With everyone headed to the Sunshine Coast and sharing pictures of Squamish, it’s easy to get swept up in the trails that everyone is hiking in B.C. This season, why not head to a few spots that are a little off the map, but still offer the amazing views and rugged landscape the province is known for (just with fewer people!). These trails prove that the most beautiful hikes in B.C. are the ones no one is talking about.
Bowen Lookout in north Vancouver
One of the most popular, go-to north Vancouver hikes, Bowen Lookout packs in a punch and is accessible year-round —there might not be snow, but plan for rain (of course), wind, and cooler temperatures than other parts of the city. This hike is located at Cypress Mountain, where you can also ski; it’s a popular practice area for beginners. Though this hike is on the shorter side, it can be steep, and there are some switchbacks, so don’t underestimate the length.
St. Mark’s Summit in north Vancouver
If you completed Bowen Lookout and have more time or want a challenge, St. Mark’s Summit is actually on the same route (Bowen is often a side route on the way to St. Mark’s). This lookout is a popular hike year-round—it gives incredible views of Howe Sound below. The photos make it look like hikers are perched on the edge of a cliff, but don’t let that be a deterrent; you don’t need to teeter close to the edge to appreciate the view. (But either way, as always, be cautious.)
Diez Vistas Trail near Port Moody
Named for its 10 different vistas, this trail in Port Moody, a short drive from Vancouver, makes a good winter day trip. It’s just as gorgeous as any other time of year and quite popular no matter the weather. It gets a limited amount of snow, making it even more viable for novice hikers. There’s a decently steep climb to even the first vista, but if you’re up for it, continue on to take in the rest of the gorgeous viewpoints.
Tunnel Bluffs in Lions Bay
Located along the famous Sea-to-Sky Highway, Tunnel Bluffs gives another excellent vantage point of the Howe Sound below. The beginning of the hike is a steep climb but levels out to an old logging road that brings you to the viewpoint. It begins at the Brunswick Trail, so you can also tack that hike on if you’re looking for a longer day. While this is also a hike and an area that doesn’t usually have a ton of snow, weather on and around the Sea-to-Sky Highway can change quickly, so arrive prepared.
Murrin Park Loop Trail in Squamish
Located in beautiful Murrin Provincial Park, this trail offers panoramic views of the area. Clocking in at about two kilometres, it’s easy enough for hikers of all levels to complete in an afternoon. The trail does loop in with the more difficult Jurassic Ridge Trail if you’re interested in—but Jurassic Ridge Trail should be approached with extreme caution, especially in winter. Be sure to check trail conditions beforehand.
John’s Family Nature Conservancy Park trails near Kelowna
With its more mild, temperate winters, Kelowna and the Okanagan region make for excellent year-round hiking, with snow and even rain falling far less than in other areas of the province. This conservancy has an extensive network of hiking and walking trails and offers a variety depending on your ability or how much time you have. Be mindful that park hours shorten in the winter, and facilities are not as regularly staffed or maintained, so plan beforehand with food and bathroom trips.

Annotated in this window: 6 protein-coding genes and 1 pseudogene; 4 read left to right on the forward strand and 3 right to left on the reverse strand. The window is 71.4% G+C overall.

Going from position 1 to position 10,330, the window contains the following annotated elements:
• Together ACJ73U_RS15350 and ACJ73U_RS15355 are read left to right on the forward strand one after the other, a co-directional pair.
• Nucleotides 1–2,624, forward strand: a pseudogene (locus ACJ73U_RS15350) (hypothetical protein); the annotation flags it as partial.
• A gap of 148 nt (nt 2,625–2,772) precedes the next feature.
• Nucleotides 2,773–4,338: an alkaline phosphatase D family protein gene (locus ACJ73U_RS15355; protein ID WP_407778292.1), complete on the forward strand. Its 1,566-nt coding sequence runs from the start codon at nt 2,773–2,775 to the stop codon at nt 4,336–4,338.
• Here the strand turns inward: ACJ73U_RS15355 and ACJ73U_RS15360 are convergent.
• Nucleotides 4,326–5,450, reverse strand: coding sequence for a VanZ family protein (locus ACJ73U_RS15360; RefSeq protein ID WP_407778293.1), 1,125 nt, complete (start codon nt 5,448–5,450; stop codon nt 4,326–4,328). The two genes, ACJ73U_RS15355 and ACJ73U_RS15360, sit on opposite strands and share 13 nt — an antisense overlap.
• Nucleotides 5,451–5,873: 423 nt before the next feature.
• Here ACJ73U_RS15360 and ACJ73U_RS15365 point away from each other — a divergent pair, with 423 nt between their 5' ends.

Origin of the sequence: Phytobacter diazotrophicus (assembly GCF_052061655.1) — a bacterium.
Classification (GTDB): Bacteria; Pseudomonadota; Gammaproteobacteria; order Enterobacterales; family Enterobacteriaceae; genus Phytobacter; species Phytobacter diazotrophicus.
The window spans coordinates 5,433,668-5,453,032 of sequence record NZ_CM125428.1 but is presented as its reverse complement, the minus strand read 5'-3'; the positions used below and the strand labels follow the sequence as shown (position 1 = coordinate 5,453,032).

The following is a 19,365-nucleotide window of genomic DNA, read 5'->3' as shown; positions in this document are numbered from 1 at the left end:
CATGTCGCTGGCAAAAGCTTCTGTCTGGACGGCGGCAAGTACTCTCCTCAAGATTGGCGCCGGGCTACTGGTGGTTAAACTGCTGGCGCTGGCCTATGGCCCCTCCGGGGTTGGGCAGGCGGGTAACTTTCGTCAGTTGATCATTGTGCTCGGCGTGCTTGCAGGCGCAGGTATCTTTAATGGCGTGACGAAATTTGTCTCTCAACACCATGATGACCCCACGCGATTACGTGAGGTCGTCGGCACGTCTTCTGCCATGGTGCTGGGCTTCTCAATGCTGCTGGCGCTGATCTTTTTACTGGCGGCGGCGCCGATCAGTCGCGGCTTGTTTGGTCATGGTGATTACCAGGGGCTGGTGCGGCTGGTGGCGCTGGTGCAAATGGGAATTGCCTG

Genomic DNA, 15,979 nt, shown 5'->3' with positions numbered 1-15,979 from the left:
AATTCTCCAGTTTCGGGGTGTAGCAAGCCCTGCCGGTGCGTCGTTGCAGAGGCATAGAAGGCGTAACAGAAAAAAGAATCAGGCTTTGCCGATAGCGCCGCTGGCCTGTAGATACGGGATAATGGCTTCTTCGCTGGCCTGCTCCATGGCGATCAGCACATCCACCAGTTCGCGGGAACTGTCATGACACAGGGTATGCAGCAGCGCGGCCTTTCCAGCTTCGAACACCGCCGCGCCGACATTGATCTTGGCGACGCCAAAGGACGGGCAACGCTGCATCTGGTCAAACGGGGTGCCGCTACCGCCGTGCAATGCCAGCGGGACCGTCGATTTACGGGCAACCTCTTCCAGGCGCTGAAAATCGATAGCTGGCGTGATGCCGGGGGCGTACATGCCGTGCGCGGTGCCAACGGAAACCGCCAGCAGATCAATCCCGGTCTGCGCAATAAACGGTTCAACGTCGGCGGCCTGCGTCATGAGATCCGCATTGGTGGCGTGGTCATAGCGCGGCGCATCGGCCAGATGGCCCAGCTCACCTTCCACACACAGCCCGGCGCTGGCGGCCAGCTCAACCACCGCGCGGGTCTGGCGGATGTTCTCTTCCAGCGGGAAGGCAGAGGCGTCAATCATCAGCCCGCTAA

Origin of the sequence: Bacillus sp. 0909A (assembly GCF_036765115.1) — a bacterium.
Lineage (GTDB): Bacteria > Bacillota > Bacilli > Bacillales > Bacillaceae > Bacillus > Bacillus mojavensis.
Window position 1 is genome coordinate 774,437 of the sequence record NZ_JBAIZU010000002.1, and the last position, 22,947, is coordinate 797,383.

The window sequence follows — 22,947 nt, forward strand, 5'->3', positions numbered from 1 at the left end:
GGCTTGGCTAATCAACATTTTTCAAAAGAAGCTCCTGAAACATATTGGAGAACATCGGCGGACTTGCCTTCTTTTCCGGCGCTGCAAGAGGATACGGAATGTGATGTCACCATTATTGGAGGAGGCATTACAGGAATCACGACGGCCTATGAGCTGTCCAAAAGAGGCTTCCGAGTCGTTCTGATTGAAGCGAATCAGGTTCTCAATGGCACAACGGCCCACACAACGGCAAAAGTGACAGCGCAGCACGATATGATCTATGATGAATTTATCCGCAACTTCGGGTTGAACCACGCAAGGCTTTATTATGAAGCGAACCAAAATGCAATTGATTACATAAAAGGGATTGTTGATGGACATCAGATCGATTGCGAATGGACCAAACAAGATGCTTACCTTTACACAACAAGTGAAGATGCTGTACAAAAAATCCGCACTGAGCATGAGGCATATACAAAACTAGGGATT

Kettle Valley Railway, Myra Bellevue Park near Kelowna
This unique hiking experience ties in a historical landmark with stunning views of the Okanagan region, taking you along an old railway path with intact tracks and trestles. Parts of this hike belong to the larger Trans Canada Trail, so you can check a small section of that off your list. Good hiking boots and warm enough clothing are sufficient—but you can also bike on this trail if the weather allows.
Emerald Lake in Yoho National Park
Just beyond the crowds at Banff National Park is the quieter, smaller Yoho National Park, the first entrance into B.C. from Alberta —and well worth a visit, regardless of the province you’re staying in. Emerald Lake is one of its stunning gems, and the quiet beauty is breathtaking in the winter. You can drive almost right up to the lake and walk the whole way around it on an easy, level path that gives views of the lake and mountains up close. You don’t need to stay at the nearby Emerald Lake Lodge to take part, though it’s worth a visit and trip all in itself.
Wild Pacific Trail in Ucluelet
Vancouver Island certainly can’t be overlooked when looking for winter hiking, as the little to no snowfall in some areas (though lots of rain!) make it a great option, especially when you want coastal views. The Wild Pacific Trail in beautiful Ucluelet (not far from Tofino) gives an unparalleled look at the rugged coastline, where the rainforest meets the shore. There’s no better way to see this beautiful part of the Island, but prepare for rain and ensure your footwear is solid, as parts of this trail can get slippery.
Coast Trail in Sooke
The charming town of Sooke is only an hour by car from Victoria, and the Coast Trail makes for an easy day hike out of the city. At 10 kilometres long, it’s a great mid-level trail with rugged, expansive nature—you’ll feel like you’re far from home. There are small beaches you can stop at to relax, and East Sooke Park is a prime spot for a day of picnicking.